Science & Technology in Action

9th Edition

Let the Robots do the work

Boston Scientific

Robotic machines first appeared in the manufacturing industry in the 1950s. Since then, there has been significant scientific and technical advances in robotic design and functioning. This lesson looks at this historical evolution and describes the fundamental physics and mechanics involved.
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Contains the full lesson along with a supporting toolkit, including teachers’ notes.

Lesson excerpt

Boston Scientific manufactures medical devices such as pacemakers, defibrillators, catheters and stents. The production environment must be tightly controlled, clean and free of any contamination. Machines such as robots can operate with great precision and consistency without requiring interaction with humans or other sources of contamination. In this lesson we look at the general field of technology called robotics which deals with the design, construction and use of robots.

What is a robot?
A robot is a machine that mimics the movements or behaviour of a living being, most often a human. It is a method of automation. Standard automation addresses a process and performs it automatically. Robotics takes the movement of limbs and functions of the senses and replicates these. The concept of robots goes back a long way. Engineers and inventors from ancient civilisations, including Ancient China, Ancient Greece, and Ptolemaic Egypt, attempted to build self-operating machines, some resembling animals and humans. About 1495 Leonardo da Vinci designed a robotic knight that could sit up, wave its arms, and move its head and jaw. In 1926, Westinghouse Electric Corporation created Televox, the first robot put to useful work. The word robot was introduced by the Czech writer Karel Čapek in his play R.U.R. (Rossum’s Universal Robots), published in 1920.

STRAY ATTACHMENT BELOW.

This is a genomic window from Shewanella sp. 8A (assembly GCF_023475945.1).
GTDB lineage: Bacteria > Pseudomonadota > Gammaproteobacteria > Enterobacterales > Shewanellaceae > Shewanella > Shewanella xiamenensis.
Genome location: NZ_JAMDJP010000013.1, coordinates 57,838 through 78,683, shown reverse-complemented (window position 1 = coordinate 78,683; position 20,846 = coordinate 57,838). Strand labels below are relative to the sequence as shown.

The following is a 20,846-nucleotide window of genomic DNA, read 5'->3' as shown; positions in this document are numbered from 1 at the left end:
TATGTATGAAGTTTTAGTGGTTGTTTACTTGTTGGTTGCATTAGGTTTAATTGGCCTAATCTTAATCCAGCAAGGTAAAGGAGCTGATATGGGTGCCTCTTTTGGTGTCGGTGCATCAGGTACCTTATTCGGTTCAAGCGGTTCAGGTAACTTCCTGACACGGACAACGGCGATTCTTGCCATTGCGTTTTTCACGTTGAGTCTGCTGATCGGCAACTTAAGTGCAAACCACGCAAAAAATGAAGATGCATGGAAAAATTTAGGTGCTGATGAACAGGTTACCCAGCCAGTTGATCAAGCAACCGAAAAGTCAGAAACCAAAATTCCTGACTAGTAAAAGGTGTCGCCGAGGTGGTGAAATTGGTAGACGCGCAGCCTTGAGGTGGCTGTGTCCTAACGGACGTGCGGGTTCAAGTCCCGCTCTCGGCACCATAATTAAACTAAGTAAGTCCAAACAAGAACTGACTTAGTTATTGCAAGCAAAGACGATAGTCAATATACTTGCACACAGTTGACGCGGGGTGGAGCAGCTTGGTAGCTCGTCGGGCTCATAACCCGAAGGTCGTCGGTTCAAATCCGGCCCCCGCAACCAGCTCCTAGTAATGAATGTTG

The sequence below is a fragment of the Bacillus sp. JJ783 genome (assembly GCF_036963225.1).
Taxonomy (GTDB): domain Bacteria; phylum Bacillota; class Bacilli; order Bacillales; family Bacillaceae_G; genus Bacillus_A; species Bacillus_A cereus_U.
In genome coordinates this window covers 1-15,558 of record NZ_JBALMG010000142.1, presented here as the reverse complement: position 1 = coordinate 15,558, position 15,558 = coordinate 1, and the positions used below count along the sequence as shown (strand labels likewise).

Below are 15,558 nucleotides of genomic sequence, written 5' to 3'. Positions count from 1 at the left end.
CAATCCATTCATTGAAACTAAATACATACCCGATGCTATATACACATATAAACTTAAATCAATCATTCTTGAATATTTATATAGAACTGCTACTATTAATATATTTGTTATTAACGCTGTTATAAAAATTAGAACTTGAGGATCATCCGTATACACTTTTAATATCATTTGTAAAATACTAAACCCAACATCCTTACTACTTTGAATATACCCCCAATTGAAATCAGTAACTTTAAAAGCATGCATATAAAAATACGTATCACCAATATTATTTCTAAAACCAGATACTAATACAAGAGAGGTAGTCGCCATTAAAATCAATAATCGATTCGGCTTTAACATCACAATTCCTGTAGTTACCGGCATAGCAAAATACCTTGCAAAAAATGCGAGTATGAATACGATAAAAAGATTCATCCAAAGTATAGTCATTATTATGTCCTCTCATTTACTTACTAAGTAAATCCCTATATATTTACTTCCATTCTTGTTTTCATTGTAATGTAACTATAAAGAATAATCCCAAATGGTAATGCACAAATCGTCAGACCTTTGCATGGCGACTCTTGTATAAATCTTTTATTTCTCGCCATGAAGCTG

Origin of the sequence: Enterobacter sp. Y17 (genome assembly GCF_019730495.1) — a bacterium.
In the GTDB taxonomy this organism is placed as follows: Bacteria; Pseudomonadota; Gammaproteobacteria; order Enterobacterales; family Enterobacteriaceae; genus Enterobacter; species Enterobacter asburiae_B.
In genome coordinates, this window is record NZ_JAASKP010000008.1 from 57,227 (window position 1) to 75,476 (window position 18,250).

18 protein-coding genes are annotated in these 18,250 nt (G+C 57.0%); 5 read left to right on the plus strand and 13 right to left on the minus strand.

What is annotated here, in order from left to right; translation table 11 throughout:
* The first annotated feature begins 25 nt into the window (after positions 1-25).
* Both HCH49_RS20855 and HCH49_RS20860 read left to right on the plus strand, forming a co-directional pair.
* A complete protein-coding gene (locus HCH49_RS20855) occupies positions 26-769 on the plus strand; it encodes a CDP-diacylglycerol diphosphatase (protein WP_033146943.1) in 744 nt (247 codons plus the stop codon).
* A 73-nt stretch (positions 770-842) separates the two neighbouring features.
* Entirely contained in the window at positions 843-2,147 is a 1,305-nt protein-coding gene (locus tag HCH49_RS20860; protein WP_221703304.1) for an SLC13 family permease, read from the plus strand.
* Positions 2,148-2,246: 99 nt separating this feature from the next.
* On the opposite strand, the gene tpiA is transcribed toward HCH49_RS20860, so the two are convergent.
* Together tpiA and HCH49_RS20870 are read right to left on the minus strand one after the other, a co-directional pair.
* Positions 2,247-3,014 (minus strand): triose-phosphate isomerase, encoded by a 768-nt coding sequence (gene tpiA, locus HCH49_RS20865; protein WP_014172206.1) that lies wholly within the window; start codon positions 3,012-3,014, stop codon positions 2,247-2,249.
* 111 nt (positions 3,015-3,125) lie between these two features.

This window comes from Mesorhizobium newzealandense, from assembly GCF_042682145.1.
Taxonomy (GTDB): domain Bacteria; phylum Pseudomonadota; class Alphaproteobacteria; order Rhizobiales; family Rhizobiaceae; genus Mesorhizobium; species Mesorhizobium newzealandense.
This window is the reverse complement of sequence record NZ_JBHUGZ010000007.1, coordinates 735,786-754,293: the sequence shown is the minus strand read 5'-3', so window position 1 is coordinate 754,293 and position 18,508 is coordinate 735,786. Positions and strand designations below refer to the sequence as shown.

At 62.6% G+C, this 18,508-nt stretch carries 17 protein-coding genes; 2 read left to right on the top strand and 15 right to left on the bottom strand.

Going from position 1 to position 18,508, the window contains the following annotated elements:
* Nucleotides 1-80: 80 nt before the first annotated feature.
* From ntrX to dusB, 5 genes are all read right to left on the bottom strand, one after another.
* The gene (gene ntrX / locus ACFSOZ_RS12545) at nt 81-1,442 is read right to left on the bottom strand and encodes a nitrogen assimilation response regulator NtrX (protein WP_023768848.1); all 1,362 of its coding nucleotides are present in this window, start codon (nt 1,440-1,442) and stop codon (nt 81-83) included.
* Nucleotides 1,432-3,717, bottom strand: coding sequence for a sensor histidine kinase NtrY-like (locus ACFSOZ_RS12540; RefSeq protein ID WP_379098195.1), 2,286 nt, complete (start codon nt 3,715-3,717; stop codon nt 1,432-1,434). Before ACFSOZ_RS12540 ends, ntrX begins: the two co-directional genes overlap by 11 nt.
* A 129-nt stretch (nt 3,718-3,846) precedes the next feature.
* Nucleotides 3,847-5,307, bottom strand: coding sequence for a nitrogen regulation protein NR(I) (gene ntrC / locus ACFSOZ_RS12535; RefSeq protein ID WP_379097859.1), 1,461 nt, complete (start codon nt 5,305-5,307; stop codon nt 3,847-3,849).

To read the full lesson, download the pdf above.

Quiz questions

  1. Robots always mimic the shape of living creatures. false
  2. A delta robot is a form of parallel robot. true
  3. Cartesian robots use articulated arms. false
  4. A gantry robot is a form of Cartesian robot. true
  5. An articulated robot has fewer degrees of freedom than non-articulated. false
  6. A pressure sensor is a form of actuator. false
  7. The piezoelectric effect is caused by magnetism false
  8. Robots’ ‘hands’ are called ‘end effectors’. true
  9. ‘BASIC’ can be used to program microcontrollers. true
  10. The rotation of an object is call precession. false
  11. A linear actuator acts in a straight line. true
  12. A rigid body in space has six degrees of freedom. true
  13. The term ‘robot’ was coined by Isaac Asimov. false

Glossary of terms

actuator
articulated (or jointed-arm) robot
autonomous robot
cardiac arrhythmia